Was 16AWG ever rated for 15A? Plus opening cordclamp


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Old 08-05-22, 11:42 PM
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Question Was 16AWG ever rated for 15A? Plus opening cordclamp

I bought an older (probably from the late 1980's - early 1990's) made in Taiwan metal cased (that is why I bought it) power strip and the cord is a SJT 16AWG/3C cordset. The 15A circuit breaker is made by "Zing Ear" along with the red neon lighted switch so my question is was 16AWG EVER rated for 15A in any degree (the cord says 60C) column or any NEC code cycle?

Also how do you get those "Heyco" style cord clamps open the standard modern style that snaps into a panel does such a tool exist that I can squeeze the tabs and pull them out without destroying the plastic clamp or the cord or everything in the process?

I would post a picture but the board seems to be having an issue with that for the last week or so.

Thanks
 
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Old 08-06-22, 04:37 AM
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More than likely the power strip is not UL certified.
 
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Old 08-06-22, 04:47 AM
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Power strips are likely to fall into the same category as extension cords so the size of the wire is up to the manufacturer. I would bet the tag on the power strip said that it is only rated for 13 amps.

If you are talking about the black or gray MN cable clamps, you can pry them out with a screwdriver.

If you are talking about the blue NM cable clamps, all you can do is cut them out.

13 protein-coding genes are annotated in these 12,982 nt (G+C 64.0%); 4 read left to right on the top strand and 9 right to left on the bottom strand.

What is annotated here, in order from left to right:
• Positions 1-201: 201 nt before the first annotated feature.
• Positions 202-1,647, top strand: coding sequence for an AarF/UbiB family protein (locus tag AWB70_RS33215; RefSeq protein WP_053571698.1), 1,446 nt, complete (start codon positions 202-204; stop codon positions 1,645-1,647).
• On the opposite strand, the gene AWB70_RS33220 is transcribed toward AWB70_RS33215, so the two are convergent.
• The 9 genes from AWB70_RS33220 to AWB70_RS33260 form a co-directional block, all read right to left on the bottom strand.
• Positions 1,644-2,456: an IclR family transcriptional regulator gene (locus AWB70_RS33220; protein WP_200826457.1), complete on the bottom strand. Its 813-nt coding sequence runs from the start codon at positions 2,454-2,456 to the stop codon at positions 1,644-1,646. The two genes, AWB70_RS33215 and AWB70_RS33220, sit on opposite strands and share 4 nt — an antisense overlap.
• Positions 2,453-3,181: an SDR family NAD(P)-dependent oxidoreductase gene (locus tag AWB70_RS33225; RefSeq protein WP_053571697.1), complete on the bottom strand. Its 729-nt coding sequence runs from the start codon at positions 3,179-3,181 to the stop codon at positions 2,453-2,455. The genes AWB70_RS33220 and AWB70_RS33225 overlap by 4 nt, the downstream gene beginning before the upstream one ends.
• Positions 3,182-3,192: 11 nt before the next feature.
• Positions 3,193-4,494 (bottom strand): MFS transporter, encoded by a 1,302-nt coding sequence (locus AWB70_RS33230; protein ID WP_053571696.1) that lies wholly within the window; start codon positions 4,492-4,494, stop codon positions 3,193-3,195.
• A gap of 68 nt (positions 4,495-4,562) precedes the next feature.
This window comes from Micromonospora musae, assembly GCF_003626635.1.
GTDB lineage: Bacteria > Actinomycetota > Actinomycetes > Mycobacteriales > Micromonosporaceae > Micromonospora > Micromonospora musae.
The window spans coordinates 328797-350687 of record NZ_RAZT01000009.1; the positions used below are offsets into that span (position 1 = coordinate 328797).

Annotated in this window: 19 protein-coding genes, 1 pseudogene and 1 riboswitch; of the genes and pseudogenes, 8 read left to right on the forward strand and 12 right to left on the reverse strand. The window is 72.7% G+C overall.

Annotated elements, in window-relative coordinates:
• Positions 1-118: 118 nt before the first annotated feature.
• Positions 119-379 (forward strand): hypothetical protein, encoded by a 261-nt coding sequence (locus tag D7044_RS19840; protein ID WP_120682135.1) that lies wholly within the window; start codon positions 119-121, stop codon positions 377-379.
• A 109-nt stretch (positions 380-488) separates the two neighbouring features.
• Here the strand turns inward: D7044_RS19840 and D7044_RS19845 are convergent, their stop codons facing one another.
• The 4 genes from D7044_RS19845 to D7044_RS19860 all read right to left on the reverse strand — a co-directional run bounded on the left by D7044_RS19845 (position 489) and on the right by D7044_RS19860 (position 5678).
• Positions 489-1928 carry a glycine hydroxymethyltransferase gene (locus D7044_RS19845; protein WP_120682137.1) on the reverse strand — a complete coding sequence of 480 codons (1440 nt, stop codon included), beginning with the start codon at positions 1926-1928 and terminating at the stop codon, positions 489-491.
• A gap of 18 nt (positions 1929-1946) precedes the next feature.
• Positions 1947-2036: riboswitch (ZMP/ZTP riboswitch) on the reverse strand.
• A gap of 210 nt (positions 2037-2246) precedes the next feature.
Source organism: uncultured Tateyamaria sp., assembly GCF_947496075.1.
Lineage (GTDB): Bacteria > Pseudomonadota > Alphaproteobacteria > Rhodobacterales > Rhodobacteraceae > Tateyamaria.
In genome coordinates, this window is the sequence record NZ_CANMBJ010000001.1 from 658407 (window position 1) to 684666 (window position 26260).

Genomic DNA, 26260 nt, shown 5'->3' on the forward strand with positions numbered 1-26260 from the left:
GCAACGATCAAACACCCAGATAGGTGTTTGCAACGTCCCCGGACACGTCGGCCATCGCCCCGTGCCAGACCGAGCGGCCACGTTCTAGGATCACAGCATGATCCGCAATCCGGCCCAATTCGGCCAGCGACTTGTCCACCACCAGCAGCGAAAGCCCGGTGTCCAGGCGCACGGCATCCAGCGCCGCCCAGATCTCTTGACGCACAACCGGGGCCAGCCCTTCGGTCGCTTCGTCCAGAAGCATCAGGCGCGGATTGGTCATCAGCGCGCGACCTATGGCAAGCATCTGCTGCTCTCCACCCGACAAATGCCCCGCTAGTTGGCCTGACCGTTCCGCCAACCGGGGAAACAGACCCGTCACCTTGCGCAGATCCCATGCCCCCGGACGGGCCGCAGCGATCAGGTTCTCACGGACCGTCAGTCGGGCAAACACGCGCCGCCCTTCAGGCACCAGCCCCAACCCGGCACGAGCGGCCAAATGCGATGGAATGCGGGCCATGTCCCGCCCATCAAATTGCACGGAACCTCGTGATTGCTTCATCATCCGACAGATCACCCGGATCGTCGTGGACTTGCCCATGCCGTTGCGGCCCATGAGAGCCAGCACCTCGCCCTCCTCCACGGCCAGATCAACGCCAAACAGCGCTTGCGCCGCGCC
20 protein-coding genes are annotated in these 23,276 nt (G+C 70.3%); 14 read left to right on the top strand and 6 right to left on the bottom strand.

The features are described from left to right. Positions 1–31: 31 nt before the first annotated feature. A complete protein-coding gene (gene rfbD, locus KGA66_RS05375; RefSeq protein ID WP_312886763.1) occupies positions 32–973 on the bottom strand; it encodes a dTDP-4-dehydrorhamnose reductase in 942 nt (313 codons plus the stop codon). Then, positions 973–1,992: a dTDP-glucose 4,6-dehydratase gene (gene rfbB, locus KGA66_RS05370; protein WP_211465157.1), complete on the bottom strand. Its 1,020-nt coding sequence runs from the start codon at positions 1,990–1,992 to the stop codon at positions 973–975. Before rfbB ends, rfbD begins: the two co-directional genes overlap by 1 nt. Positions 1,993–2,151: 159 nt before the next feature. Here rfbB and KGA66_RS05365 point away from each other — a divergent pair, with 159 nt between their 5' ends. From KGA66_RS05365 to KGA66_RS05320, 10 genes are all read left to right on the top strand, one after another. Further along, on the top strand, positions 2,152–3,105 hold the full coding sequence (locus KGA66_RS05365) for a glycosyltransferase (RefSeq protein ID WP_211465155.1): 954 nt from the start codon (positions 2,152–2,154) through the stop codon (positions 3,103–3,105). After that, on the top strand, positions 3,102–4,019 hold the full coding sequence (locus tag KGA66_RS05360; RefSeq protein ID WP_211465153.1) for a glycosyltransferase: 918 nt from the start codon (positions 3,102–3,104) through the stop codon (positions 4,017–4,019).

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Old 08-06-22, 08:51 AM
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There are pliers available for installing and removing Heyco grommets.
Rather than posting a pic you may not be able to see.... Heyco grommet pliers
 
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Old 08-06-22, 01:13 PM
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@beelzebob probably not UL listed

@Tolyn Ironhand the tag says 15A max!, I was talking about the strain relief grommets for SO and SPT type portable cordage as I now know they are called and not the NM cable clamps

@PJmax Thank You! I'll probably get This as they genuine Heyco ones are too pricey for me and it is not like I deal with these everyday maybe a few times a year but I have been avoiding them as I didn't know a tool for them was available
 
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Old 08-07-22, 05:02 AM
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At one time, 14-2 non-metallic sheathed cable (NM; Romex-like) cable with a 16 gauge equipment grounding conductor was common.
 
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Old 08-08-22, 03:33 AM
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AlanJ I remember coming across an old NM cable that was like that!